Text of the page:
Rob us of azure skies and fluffy clouds for some weeks, and we were already driven to embrace merely moderate air quality like a long-lost son. I was almost grateful to smell even the sharp stink of fertiliser spread on the flower beds that I walked past, since the past hazy weeks smelled more like the backside of a bus.

Perhaps, to keep our lives unchanged, we should change this way instead: Pay upfront for the lives we want and not pay for it later with our lungs. This means rewarding the more responsible brands and shops.

Many grocery items here could have ingredients like palm oil that come from plantations that contribute to the haze, so we have our work cut out for us. Half of the products on supermarket shelves here contain palm oil - from toothpaste and cosmetics to bread and frozen fries, said Mr Stefano Savi from the Roundtable on Sustainable Palm Oil (RSPO) in an Oct 9 Straits Times report. Mr Savi is the global outreach and engagement director of RSPO, a palm-oil certification body.

Mr Kim Stengert, World Wide Fund for Nature Singapore director of communications, said a range of certified sustainable palm-oil products is not yet available here. "At this stage, if all the non-certified palm-oil products were taken off the shelves, we would have very empty supermarkets. Consumers need to be able to express their preference for sustainable palm oil through their purchasing decisions."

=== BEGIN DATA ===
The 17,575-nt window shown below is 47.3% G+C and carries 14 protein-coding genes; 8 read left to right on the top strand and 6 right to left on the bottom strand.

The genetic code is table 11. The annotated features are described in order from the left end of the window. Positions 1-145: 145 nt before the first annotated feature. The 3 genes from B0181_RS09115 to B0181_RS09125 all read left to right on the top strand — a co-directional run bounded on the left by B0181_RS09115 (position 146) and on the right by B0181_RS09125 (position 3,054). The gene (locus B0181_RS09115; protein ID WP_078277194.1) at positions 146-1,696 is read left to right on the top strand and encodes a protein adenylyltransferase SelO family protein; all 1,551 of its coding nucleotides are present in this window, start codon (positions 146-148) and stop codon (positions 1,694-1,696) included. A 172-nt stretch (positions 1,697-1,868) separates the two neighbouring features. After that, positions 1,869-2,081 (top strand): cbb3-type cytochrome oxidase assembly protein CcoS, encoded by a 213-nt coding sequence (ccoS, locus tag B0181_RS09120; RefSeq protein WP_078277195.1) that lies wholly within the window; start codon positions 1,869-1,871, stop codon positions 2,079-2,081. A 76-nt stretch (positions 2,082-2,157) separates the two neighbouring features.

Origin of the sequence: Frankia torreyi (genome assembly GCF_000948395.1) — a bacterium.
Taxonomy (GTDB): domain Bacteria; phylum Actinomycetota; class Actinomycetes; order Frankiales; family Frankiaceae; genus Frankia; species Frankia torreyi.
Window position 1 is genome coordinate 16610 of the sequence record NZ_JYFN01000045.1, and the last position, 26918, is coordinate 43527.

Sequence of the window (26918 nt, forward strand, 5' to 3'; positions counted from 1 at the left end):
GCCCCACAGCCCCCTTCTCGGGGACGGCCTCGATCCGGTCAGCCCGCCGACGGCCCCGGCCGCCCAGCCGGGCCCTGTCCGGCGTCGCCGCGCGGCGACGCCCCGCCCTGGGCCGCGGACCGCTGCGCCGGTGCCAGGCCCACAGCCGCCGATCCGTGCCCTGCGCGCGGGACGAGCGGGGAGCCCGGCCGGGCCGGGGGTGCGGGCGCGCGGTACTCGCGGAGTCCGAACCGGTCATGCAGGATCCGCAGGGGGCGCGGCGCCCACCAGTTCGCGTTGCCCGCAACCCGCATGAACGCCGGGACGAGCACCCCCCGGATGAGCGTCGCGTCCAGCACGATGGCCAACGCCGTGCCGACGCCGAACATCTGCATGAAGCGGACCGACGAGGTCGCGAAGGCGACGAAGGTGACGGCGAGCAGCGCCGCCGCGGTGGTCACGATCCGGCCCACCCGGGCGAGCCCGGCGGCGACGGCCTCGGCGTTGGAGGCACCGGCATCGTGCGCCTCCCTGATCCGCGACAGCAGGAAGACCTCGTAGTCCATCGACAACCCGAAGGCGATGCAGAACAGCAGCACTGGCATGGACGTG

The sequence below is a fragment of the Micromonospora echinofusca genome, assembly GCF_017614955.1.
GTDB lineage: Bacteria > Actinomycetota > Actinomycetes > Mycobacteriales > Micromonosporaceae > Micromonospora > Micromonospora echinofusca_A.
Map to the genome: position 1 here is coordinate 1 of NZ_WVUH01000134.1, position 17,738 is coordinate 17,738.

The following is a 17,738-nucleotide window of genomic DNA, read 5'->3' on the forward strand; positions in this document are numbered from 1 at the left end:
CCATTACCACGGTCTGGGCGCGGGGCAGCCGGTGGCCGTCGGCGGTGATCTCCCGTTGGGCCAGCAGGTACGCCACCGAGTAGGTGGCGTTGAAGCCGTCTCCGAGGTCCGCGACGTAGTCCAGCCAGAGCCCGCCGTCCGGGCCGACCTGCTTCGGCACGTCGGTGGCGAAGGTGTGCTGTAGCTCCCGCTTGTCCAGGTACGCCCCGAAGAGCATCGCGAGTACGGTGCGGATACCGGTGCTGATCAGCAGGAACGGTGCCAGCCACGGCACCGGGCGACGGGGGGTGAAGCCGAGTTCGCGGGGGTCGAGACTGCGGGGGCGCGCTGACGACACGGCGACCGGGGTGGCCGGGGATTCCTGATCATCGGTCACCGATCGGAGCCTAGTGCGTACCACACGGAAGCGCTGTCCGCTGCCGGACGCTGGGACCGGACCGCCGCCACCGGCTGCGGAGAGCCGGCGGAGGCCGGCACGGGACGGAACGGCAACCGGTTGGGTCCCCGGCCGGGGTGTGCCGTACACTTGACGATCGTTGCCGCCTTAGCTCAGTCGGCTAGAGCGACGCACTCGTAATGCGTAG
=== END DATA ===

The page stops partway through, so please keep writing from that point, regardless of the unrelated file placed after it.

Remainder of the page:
Express our preference for not paying people who burn our present and future. Our preference to not be robbed of our self-respect.

An Oct 7 Straits Times report said that supermarket chains FairPrice, Sheng Siong and Prime Supermarket have pulled all Asia Pulp and Paper (APP) items off their shelves, including popular brands such as Paseo. The Dairy Farm group, which operates chains such as Guardian, 7-Eleven, Cold Storage and Giant, has also stopped replenishing APP stock. Their actions came after the Singapore Environment Council temporarily suspended the green label of APP's exclusive distributor here, Universal Sovereign Trading.

Last month, during the run-up to the General Election, some Singaporeans joked that they would vote for anyone who could blow off the haze. It is a joke that can be taken seriously.

Express our preference for politicians who have the strategy and the smarts to deal with this grim and grimy problem.

It feels like the winds of change are puffing into the landscape. Hopefully, they won't die out even as the skies turn blue.

A version of this article appeared in the print edition of The Sunday Times on October 11, 2015, with the headline 'Haze robs us of health, wealth - and also self-respect'. Print Edition | Subscribe